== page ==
© 2022 Tootie Smith for Oregon. All Rights Reserved.

Truth and Consequences

Headlines all across the United States have declared for months that our hospitals are completely at capacity. This has been done largely for the sake of shaming people into getting the COVID vaccine.

But the reasons for the strain on our hospitals are far more complicated than that. And they are the result of deliberate public policy decisions that were made years ago.

It was recently reported that Oregon and Washington have the fewest number of hospital beds per capita in the entire United States. Is that because both of these Pacific Northwest states have so many more COVID cases than anywhere else? No. Is it because both states have higher percentages of unvaccinated residents than other states? Also no.

Following the passage of the federal Affordable Care Act (ACA) in 2010, Oregon rushed to be the first to implement all of its provisions. Then-Governor Kitzhaber wanted this state to be the model for the new law’s success.

Under his watch, the state created Coordinated Care Organizations for the sake of emphasizing preventative treatments for Oregonians. However, as a result, the number of hospital beds available at any given time is regulated by the state government. Any hospital that wants to add more hospital bed capacity must first seek approval from the state by verifying and proving that they are needed.

When the ACA was being debated in Congress, many people said that its passage would ultimately lead to the rationing of health care in this country. Time has proven their fears to be entirely founded.

Another public policy decision that’s having an adverse effect on our practical ability to combat COVID has come in the form of mandates.

Frontline workers like nurses have been rightly heralded over the last year and a half as the heroes that they truly are. This whole time, day in and day out, they’ve been helping patients get the treatments they need to survive this awful virus and its related symptoms.

Those same nurses are now being told that they must receive the vaccination in order to keep their jobs. Some are refusing and have different reasons for that which are, frankly, none of anybody else’s business. But having this kind of policy in place will obviously exacerbate the staffing shortages already being faced by the health care industry.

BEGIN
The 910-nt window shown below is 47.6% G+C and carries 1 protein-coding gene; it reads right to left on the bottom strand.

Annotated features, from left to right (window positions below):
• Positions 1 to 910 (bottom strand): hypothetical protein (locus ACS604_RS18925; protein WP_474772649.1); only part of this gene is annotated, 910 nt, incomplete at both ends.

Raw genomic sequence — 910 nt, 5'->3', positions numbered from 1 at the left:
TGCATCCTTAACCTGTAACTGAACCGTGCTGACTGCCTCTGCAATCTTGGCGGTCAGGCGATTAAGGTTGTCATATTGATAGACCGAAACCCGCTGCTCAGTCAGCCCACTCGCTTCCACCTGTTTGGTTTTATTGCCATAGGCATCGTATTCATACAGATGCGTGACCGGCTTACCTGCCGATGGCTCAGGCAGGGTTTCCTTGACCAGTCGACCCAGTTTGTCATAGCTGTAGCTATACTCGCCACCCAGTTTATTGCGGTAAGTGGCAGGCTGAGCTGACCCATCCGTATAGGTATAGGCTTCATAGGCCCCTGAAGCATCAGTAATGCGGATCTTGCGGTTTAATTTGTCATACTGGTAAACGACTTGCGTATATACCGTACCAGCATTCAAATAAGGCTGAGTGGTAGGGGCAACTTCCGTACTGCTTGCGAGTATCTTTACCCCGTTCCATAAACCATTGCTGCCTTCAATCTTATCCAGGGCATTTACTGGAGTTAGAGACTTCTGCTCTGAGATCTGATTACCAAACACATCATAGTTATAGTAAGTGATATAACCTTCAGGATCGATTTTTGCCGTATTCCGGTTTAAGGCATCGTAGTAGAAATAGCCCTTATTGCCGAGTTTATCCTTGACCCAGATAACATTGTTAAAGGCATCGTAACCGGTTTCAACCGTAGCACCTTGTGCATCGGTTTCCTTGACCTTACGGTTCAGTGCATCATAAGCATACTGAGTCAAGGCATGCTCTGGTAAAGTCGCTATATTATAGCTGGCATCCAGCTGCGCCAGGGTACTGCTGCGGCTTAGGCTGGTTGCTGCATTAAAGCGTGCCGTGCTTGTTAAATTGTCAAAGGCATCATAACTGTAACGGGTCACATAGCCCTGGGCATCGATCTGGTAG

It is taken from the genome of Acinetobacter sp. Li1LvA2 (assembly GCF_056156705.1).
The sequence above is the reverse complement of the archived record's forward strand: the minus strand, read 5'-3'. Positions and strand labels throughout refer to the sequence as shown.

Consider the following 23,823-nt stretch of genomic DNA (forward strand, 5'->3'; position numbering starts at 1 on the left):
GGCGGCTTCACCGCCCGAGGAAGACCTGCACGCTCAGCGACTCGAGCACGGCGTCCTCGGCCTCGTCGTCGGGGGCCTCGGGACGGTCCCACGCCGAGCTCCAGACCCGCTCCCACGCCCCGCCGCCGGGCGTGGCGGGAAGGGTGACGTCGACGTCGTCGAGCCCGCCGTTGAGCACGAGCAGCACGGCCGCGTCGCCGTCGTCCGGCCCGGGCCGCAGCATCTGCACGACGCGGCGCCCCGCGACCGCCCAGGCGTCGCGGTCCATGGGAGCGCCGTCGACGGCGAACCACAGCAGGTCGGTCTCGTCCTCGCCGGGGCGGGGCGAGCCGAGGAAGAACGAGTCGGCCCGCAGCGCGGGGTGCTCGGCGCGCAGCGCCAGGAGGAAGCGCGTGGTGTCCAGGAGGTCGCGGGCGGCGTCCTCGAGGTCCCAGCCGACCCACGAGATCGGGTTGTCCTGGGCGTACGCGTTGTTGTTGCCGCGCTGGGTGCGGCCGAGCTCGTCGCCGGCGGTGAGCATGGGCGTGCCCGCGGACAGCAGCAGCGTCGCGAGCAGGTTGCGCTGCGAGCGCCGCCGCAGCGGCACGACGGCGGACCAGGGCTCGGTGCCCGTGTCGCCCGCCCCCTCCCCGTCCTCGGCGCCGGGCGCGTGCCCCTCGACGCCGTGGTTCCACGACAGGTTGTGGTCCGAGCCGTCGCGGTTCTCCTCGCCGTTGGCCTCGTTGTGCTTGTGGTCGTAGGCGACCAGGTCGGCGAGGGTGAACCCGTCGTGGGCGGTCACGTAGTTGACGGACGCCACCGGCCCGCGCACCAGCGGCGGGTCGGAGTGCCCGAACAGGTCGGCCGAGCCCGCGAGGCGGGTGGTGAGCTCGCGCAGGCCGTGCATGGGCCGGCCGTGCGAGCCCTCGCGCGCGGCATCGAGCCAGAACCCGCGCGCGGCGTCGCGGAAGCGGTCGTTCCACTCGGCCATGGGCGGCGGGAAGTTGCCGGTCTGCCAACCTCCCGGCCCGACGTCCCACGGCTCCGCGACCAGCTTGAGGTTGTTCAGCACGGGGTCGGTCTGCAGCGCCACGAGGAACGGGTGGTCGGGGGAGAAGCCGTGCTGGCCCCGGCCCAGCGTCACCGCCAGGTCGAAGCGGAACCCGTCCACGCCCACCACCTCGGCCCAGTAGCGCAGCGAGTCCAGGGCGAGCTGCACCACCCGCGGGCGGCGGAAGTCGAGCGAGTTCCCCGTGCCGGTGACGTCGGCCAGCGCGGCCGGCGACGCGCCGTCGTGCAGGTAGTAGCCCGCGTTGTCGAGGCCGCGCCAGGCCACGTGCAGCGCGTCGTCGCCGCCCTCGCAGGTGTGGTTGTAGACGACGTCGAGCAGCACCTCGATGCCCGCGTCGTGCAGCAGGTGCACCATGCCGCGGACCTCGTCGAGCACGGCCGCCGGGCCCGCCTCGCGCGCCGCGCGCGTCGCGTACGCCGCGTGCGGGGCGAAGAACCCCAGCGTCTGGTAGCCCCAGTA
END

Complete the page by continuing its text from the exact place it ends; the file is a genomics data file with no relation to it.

This is another example of deliberate public policy decisions being made with little to no public input and having disastrous consequences that we all have to live with.

It doesn’t just apply to health care, either. The City of Portland tried to impose the same vaccine mandate on its police officers.

Rarely does a night go by anymore without a shooting somewhere in that city. Many Portland police have already retired or resigned due to the failure of its politicians to adequately support them in their mission to bring about public safety. When told about the new mandate, the police banded together and pushed back. And you know what? They city backed down.

There are many lessons to be learned here. The first is that public policy decisions, regardless of their original intentions, have consequences that can sometimes be severe and take many years to become obvious.

The second is that by standing united and pushing back, we can remind those who wish to control us that it doesn’t work that way. We are all born with inalienable rights that our government was created to defend, and no temporary crisis or emergency, no matter how bad, is sufficient grounds for taking them away.  

Are Our Kids Supposed to be Social Experiments for Oregon’s New Drug Law?

Over the past couple of weeks, law enforcement officials and prosecutors from throughout Oregon have started to realize the aftermath of Measure 110’s passage in last November’s general election. The bottom line is that it will drastically affect their ability to do their jobs.

Measure 110, which took effect February 1, changes possession of user amounts of controlled substances to a violation instead of a crime. Fortunately, Commercial Drug Offenses (CDOs) for many substances will remain a felony and some will be a Class A misdemeanor.